"It's a tough and fallow period for getting more money," said Douglas Brinkley, a historian at Rice University in Houston who has written about Hurricane Katrina. "The challenge is that it's hard to convince people in Wisconsin or Nevada that we should be making Louisiana levees a national priority."
According to Joseph Suhayda, a coastal oceanographic consultant, Hurricane Katrina skewed long-held cost-benefit equations used by the Army Corps to evaluate potential levee projects for New Orleans.
Because the Corps had to acknowledge that its own engineering and construction failings contributed to Katrina's devastation, the U.S. Congress saw fit to suspend normal cost-analysis measures, Suhayda said.
"I think the government was compensating - maybe over compensating - for a performance deficit," Suhayda said.
Others object less to the dollars spent on the levees than to who provides them.
Chris Edwards, director of tax policy studies at the Cato Institute, likens Louisiana flood protection to a construction project in Boston that rerouted an interstate highway through a newly built 3-mile (5-km) tunnel, known as the "Big Dig."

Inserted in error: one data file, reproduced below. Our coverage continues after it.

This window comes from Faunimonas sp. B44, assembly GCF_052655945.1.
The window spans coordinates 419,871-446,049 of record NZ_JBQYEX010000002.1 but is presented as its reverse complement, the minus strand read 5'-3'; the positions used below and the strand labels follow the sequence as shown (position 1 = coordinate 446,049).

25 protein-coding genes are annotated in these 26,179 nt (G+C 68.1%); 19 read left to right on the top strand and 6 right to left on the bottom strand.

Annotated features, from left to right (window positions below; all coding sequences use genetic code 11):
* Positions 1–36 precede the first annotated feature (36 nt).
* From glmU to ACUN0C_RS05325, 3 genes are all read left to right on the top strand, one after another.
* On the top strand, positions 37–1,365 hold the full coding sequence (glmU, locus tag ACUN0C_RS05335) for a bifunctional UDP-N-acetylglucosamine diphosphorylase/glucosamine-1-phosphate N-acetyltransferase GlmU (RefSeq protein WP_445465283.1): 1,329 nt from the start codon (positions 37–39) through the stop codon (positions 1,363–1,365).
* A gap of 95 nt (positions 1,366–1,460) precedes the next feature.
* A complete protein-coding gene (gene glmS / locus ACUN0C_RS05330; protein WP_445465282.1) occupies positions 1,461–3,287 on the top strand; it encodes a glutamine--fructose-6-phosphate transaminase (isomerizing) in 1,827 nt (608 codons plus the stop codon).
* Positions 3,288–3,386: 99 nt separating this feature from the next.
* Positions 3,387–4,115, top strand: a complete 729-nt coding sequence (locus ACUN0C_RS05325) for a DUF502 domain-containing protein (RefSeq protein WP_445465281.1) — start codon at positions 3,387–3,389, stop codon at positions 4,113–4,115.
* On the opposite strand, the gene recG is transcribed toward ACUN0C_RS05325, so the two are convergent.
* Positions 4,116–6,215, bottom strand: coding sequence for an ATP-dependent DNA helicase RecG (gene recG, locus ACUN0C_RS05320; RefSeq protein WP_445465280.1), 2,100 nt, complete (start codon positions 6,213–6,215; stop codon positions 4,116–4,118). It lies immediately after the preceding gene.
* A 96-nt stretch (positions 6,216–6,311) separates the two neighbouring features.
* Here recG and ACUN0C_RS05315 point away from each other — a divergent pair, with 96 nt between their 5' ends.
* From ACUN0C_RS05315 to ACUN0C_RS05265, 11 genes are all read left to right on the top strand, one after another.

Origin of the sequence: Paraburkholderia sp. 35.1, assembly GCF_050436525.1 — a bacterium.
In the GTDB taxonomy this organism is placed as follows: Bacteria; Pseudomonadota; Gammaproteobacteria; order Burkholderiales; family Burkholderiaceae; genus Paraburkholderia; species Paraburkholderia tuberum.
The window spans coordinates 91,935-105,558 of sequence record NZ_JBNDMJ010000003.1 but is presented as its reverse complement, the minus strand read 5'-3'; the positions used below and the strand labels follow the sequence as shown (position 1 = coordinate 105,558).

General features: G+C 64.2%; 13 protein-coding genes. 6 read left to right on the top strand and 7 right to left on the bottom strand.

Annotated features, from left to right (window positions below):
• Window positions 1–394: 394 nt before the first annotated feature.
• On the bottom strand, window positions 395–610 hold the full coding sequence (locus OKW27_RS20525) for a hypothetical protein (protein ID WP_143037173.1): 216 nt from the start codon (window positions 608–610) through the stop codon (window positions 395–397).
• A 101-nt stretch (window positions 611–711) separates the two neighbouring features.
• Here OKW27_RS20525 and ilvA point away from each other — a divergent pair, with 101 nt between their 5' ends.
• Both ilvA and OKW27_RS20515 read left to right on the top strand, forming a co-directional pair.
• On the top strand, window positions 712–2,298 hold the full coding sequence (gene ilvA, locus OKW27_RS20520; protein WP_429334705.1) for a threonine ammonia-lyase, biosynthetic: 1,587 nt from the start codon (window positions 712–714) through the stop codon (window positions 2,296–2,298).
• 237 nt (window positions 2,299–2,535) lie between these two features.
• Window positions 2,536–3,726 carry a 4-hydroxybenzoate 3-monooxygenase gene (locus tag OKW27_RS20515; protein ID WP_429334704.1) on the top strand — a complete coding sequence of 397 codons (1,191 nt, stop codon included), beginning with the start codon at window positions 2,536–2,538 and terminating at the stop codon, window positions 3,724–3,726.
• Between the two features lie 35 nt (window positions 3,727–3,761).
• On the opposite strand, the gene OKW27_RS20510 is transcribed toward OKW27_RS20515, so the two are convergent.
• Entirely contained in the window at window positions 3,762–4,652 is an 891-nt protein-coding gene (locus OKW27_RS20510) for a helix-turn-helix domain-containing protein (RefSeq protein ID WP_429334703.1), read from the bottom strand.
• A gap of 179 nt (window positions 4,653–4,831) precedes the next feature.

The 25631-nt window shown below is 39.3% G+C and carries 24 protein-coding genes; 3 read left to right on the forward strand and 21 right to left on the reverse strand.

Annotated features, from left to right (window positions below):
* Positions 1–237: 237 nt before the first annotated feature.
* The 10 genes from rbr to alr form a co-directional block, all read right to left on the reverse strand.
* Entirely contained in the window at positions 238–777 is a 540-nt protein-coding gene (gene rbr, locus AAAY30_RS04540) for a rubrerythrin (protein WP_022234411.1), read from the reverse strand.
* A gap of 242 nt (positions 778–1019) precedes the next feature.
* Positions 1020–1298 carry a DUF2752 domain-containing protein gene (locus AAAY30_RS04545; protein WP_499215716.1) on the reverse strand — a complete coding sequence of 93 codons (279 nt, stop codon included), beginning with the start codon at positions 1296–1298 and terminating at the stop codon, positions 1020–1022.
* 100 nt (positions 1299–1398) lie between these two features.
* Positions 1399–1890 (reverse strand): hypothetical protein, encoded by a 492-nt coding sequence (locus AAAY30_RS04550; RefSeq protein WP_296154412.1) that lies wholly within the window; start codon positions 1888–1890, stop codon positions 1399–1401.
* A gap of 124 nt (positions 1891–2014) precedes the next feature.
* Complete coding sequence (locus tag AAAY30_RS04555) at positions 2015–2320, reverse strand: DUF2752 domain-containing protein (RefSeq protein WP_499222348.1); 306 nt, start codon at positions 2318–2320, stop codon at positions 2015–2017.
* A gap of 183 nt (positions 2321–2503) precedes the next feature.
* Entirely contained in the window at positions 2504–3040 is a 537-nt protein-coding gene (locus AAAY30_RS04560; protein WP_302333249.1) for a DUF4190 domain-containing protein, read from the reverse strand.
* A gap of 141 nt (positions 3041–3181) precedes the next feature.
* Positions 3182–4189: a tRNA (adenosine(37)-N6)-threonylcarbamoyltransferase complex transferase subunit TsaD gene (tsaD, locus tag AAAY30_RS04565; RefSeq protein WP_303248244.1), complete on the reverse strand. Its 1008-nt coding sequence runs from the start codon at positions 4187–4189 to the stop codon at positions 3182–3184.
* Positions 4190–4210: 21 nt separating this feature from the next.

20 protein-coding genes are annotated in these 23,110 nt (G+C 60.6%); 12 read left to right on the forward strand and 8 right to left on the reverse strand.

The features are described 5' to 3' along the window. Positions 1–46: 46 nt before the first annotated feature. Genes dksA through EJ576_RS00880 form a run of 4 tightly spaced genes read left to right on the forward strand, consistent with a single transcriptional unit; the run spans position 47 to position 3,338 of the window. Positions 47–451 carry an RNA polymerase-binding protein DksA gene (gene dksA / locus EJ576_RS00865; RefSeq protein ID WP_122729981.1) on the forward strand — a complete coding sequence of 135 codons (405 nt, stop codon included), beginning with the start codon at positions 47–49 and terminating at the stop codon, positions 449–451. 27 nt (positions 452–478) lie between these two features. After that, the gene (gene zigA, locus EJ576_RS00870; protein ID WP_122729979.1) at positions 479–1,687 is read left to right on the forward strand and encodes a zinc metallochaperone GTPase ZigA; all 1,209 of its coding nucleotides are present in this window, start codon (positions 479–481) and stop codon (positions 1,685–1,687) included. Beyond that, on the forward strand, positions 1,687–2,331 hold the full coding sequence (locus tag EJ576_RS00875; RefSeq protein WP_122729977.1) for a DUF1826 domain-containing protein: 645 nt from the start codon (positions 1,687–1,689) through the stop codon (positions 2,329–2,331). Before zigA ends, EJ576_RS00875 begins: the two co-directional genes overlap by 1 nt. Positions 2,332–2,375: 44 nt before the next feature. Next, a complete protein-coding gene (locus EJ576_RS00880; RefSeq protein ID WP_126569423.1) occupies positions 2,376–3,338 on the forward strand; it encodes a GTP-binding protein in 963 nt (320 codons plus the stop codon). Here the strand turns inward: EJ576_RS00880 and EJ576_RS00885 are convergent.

Taxpayers nationwide paid for the project that finally wrapped up in 2007 at a cost of almost $15 billion.
"It's a huge amount of money spent to benefit people in an area of the country with a particular problem," Edwards said. "The problem is you have different people spending the money than the people who are being taxed to pay for the projects."
Edwards said that decisions by Congress to spend such large amounts in local areas is fundamentally unfair "because the money is allocated by politics" and not based on market demands.
"When you have a levee system in Louisiana that's 80 to 90 percent funded by taxpayers who live in other states, then policy makers have a hard time balancing costs and benefits," Edwards said. (Editing by Chris Baltimore, Mary Milliken and Jim Loney)